North Korea is to send its highest ranking official for years to the South amid an easing of tensions during the Winter Olympics.
Kim Yong-nam, the ceremonial head of state, will lead a 22-member delegation to the South beginning on Friday, said the South’s Unification Ministry.
The two Koreas’ athletes will march under one flag at the opening ceremony.
The North’s participation in the Games is widely seen as a diplomatic manoeuvre by Pyongyang.
North Korea currently faces growing international pressure and sanctions over its nuclear and missile programmes.
Arriving by ship
North Korea on Monday proposed sending an art troupe to the Games by ferry, a move that would require an exemption from bilateral sanctions.
Pyongyang proposed that its delegation use the Mangyongbong 92, a ferry that usually operates between North Korea and Russia, for transportation and as accommodation for the group, according to the South’s unification ministry.
All North Korean ships have been banned from entering South Korean ports since 2010.
“We’re seeking to apply an exemption… to support a successful hosting of the Olympics,” South Korean ministry spokesman Baik Tae-hyun told a press conference.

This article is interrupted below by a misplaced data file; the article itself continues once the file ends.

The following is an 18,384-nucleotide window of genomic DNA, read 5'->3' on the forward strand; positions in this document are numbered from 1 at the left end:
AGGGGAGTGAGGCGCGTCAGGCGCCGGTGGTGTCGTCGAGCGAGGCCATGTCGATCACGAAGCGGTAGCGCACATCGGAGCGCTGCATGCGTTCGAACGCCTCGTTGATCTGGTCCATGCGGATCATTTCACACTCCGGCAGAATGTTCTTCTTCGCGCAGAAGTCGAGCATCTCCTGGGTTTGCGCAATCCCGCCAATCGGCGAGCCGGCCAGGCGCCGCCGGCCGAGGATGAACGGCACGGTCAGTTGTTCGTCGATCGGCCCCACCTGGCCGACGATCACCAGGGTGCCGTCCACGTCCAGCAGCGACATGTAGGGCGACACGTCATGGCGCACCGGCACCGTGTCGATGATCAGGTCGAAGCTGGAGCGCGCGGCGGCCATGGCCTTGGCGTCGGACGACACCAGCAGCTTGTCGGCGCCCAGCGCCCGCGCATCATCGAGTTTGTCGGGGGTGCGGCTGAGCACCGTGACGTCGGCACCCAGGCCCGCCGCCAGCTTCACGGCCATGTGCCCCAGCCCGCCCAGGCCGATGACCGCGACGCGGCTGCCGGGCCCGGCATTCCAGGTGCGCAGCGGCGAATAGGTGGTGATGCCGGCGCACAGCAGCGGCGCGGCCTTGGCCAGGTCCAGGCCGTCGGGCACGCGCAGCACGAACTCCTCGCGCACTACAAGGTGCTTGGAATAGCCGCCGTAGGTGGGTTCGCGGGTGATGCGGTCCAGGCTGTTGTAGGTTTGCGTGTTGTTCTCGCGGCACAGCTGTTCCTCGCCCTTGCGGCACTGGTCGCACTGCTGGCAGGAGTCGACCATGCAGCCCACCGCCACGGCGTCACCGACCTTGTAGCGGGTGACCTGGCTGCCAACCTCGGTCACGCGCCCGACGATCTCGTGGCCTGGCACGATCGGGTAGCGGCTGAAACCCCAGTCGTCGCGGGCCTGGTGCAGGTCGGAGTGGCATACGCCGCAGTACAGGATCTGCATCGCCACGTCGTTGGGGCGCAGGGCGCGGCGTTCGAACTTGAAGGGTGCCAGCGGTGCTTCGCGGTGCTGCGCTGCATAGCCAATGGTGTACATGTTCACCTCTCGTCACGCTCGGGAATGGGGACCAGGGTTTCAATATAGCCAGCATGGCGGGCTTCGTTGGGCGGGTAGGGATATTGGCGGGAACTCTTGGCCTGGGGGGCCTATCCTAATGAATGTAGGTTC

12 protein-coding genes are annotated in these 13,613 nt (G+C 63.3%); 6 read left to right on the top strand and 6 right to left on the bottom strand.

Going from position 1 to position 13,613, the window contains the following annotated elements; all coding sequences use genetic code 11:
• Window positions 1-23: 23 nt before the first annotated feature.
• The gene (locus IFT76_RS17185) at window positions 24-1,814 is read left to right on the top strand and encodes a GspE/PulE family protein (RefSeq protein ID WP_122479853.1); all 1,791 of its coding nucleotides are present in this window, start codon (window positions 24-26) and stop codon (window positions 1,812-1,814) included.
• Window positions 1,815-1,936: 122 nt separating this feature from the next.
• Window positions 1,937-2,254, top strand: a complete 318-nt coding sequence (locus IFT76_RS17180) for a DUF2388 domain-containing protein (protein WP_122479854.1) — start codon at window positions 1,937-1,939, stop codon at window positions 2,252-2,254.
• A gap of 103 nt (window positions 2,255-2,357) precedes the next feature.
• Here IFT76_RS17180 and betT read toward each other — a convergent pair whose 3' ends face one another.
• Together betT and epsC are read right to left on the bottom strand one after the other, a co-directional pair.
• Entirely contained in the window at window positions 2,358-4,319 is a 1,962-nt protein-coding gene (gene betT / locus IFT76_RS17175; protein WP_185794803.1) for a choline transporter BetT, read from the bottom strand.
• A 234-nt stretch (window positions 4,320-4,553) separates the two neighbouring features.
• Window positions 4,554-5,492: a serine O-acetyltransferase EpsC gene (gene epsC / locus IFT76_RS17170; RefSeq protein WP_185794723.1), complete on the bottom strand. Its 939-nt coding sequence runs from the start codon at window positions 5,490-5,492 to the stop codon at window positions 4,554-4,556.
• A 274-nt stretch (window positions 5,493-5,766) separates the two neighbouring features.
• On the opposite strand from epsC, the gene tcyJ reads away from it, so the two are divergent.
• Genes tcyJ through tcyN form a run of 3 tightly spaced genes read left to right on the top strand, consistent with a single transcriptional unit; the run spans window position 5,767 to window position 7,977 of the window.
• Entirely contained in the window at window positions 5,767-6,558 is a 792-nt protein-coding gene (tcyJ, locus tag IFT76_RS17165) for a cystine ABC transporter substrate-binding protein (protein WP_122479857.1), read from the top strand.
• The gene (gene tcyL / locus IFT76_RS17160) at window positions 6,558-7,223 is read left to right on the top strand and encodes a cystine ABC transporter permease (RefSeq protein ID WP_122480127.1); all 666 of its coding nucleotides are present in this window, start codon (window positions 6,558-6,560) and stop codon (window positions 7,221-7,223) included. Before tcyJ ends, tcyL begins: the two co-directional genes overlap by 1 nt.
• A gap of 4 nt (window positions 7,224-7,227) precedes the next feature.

On Sunday, the united Korean women’s ice hockey team played its first match, but lost the friendly against Sweden 1-3.
Sunday’s outing was the first and only practice match for the newly minted Korean squad.
North v South: A history of sport, bombs and diplomacy
How good is North Korea at sport?
North Korea crisis in 300 words
Kim Yong-nam is the head of the parliament in the North and will be the highest-level official to visit South Korea in four years.
An unnamed official from the South’s presidential Blue House told the BBC that they believe this reflected a willingness on the part of North Korea to improve inter-Korean relations, and demonstrated the North’s sincerity.
Mr Kim will lead a delegation of three other officials and 18 support staff, the unification ministry said.
It did not say whether he would attend Friday’s opening ceremony of the Games in Pyeongchang, a county in the mountainous east of South Korea.